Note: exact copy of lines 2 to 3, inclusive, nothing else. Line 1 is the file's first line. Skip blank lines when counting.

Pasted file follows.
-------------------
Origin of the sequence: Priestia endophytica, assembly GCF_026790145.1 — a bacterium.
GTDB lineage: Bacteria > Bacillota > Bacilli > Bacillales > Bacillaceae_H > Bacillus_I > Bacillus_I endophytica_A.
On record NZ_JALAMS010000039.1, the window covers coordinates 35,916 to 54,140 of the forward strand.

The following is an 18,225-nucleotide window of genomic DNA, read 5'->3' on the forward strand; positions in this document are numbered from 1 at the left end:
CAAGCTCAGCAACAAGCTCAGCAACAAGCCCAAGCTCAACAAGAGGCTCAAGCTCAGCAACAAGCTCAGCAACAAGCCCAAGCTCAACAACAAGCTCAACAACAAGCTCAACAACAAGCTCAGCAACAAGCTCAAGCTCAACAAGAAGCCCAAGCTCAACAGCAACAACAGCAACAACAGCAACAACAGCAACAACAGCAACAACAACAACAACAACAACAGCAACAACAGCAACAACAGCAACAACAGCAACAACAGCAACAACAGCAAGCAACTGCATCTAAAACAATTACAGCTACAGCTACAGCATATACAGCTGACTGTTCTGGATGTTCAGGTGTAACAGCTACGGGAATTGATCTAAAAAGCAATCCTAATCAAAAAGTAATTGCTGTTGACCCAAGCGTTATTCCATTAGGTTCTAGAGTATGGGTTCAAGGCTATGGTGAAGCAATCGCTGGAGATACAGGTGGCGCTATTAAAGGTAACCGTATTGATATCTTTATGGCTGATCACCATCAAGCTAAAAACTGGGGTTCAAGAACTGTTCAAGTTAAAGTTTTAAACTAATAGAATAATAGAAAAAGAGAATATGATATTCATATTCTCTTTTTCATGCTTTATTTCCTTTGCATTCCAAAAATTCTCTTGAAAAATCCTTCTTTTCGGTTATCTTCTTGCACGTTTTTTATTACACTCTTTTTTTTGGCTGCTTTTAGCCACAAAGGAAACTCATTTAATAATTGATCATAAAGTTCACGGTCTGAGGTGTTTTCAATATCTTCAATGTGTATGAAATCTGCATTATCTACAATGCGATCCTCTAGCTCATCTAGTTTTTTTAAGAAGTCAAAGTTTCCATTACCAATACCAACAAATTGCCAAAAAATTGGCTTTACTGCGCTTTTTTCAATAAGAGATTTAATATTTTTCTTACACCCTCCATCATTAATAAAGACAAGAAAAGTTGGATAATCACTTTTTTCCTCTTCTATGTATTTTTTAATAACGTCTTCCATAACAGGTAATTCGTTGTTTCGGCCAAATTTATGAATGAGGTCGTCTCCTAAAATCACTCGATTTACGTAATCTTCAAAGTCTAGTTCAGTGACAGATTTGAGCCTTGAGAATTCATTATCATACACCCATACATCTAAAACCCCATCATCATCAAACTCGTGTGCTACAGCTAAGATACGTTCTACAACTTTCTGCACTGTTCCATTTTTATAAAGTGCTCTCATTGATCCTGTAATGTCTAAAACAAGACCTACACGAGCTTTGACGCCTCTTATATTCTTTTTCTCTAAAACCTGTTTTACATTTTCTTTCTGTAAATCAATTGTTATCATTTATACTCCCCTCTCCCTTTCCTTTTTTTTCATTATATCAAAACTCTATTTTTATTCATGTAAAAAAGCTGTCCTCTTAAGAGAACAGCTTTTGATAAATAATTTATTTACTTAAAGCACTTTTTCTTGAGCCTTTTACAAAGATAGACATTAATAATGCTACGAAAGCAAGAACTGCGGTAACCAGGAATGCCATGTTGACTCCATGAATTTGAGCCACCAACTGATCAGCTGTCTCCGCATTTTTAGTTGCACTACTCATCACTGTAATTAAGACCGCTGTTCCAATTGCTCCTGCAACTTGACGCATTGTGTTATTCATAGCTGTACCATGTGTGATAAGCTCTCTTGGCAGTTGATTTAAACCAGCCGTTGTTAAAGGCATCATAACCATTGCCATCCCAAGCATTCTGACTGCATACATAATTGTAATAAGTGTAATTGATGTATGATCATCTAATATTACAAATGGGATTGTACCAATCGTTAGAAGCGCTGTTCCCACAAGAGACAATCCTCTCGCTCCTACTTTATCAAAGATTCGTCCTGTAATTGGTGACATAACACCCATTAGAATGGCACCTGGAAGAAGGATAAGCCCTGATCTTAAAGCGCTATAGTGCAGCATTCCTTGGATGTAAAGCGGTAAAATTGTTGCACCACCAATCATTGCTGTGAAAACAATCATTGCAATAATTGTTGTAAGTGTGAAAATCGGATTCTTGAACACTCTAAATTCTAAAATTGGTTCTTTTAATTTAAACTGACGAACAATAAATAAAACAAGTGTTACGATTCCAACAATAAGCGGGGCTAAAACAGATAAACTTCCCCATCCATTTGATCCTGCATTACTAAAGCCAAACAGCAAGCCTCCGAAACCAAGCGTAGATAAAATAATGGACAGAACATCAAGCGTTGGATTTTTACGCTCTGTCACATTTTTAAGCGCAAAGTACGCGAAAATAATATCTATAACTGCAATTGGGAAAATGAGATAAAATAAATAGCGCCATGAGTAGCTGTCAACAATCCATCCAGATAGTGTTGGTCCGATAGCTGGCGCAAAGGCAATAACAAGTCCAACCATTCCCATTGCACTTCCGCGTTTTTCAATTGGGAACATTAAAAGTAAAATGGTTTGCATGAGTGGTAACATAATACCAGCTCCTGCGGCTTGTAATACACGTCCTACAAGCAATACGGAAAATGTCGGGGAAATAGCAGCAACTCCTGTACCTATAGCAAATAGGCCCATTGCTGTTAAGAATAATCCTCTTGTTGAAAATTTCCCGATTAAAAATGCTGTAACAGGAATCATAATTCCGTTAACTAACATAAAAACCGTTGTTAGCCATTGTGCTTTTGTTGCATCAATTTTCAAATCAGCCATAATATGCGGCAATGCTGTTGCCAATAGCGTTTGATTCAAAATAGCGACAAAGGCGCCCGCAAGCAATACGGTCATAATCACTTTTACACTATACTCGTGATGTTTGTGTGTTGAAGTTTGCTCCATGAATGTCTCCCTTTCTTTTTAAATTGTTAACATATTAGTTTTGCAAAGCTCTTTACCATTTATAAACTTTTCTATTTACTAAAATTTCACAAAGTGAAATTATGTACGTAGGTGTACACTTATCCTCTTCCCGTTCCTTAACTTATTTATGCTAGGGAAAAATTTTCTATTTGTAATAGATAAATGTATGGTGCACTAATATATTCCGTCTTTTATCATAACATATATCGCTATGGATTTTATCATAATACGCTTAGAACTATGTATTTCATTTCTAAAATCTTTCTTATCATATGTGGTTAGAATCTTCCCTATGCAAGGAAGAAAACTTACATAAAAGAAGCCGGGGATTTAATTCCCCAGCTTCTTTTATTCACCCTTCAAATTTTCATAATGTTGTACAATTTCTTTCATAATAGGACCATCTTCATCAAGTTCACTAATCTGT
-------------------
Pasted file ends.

GTDB lineage: Bacteria > Bacillota > Bacilli > Bacillales > Bacillaceae_H > Bacillus_I > Bacillus_I endophytica_A.
On record NZ_JALAMS010000039.1, the window covers coordinates 35,916 to 54,140 of the forward strand.